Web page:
Developing Univariate Neurodegeneration Biomarkers with Low-Rank and Sparse Subspace Decomposition

Gang Wang, Qunxi Dong, Jianfeng Wu, Yi Su, Kewei Chen, Qingtang Su, Xiaofeng Zhang, Jinguang Hao, Tao Yao, Li Liu, Caiming Zhang, Richard J. Caselli (+2 others)
2020 Medical Image Analysis  
Cognitive decline due to Alzheimer's disease (AD) is closely associated with brain structure alterations captured by structural magnetic resonance imaging (sMRI). It supports the validity to develop sMRI-based univariate neurodegeneration biomarkers (UNB). However, existing UNB work either fails to model large group variances or does not capture AD dementia (ADD) induced changes. We propose a novel low-rank and sparse subspace decomposition method capable of stably quantifying the morphological
more » ... changes induced by ADD. Specifically, we propose a numerically efficient rank minimization mechanism to extract group common structure and impose regularization constraints to encode the original 3D morphometry connectivity. Further, we generate regions-of-interest (ROI) with group difference study between common subspaces of Aβ+AD and Aβ-cognitively unimpaired (CU) groups. A univariate morphometry index (UMI) is constructed from these ROIs by summarizing individual morphological characteristics weighted by normalized difference between Aβ+AD and Aβ-CU groups. We use hippocampal surface radial distance feature to compute the UMIs and validate our work in the Alzheimer's Disease Neuroimaging Initiative (ADNI) cohort. With hippocampal UMIs, the estimated minimum sample sizes needed to detect a 25% reduction in the mean annual change with 80% power and two-tailed P=0.05are 116, 279 and 387 for the longitudinal Aβ+AD, Aβ+mild cognitive impairment (MCI) and Aβ+CU groups, respectively. Additionally, for MCI patients, UMIs well correlate with hazard ratio of conversion to AD (4.3, 95% CI = 2.3-8.2) within 18 months. Our experimental results outperform traditional hippocampal volume measures and suggest the application of UMI as a potential UNB.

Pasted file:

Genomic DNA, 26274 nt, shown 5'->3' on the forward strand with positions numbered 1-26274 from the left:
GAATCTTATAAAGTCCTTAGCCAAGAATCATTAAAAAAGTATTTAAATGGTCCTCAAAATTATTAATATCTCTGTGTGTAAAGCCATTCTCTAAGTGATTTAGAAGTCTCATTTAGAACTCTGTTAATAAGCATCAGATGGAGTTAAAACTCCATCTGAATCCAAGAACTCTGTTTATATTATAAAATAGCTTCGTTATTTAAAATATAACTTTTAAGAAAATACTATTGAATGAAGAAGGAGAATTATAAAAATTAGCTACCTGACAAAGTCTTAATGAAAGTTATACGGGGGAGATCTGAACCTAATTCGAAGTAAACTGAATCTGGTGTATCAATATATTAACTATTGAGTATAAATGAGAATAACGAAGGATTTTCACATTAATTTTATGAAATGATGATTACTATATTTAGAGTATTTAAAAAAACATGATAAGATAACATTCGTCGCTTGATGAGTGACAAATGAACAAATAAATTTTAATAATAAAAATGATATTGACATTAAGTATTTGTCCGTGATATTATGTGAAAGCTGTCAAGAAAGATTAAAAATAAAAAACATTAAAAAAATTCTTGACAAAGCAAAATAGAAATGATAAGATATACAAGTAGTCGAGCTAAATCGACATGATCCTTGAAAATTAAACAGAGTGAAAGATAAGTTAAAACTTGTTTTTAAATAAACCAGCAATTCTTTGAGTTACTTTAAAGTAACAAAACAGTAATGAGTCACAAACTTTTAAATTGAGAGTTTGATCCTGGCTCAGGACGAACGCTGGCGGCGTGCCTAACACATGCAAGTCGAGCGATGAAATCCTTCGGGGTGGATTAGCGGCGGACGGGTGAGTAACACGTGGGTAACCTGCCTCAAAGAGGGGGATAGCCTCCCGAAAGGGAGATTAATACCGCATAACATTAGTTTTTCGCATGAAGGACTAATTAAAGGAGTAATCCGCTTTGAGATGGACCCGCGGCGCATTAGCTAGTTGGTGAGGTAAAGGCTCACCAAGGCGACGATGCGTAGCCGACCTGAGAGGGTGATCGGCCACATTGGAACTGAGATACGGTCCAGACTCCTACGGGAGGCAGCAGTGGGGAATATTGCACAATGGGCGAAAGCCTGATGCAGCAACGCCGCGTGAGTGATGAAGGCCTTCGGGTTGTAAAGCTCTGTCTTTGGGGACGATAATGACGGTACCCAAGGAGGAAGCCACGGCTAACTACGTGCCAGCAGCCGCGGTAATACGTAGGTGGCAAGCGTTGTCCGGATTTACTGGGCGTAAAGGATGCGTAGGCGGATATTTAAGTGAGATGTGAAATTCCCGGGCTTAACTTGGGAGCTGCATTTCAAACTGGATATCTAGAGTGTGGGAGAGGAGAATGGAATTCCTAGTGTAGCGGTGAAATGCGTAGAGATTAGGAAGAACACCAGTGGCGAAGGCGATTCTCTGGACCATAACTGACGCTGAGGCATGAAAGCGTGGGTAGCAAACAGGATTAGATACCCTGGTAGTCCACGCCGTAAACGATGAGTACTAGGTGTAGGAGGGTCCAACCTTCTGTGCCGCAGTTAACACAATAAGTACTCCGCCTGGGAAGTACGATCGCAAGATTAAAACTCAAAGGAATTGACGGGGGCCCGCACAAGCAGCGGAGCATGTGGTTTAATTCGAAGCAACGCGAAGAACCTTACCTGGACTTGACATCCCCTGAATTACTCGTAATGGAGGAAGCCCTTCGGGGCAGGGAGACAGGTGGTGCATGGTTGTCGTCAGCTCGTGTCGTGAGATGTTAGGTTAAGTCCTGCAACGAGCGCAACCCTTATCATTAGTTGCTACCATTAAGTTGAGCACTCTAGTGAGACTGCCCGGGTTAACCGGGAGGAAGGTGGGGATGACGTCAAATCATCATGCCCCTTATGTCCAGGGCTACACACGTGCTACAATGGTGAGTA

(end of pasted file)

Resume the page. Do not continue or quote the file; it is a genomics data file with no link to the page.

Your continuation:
doi:10.1016/ pmid:33166772 pmcid:PMC7725891 fatcat:qbzguxhhz5fzrgrkmd2utf5lc4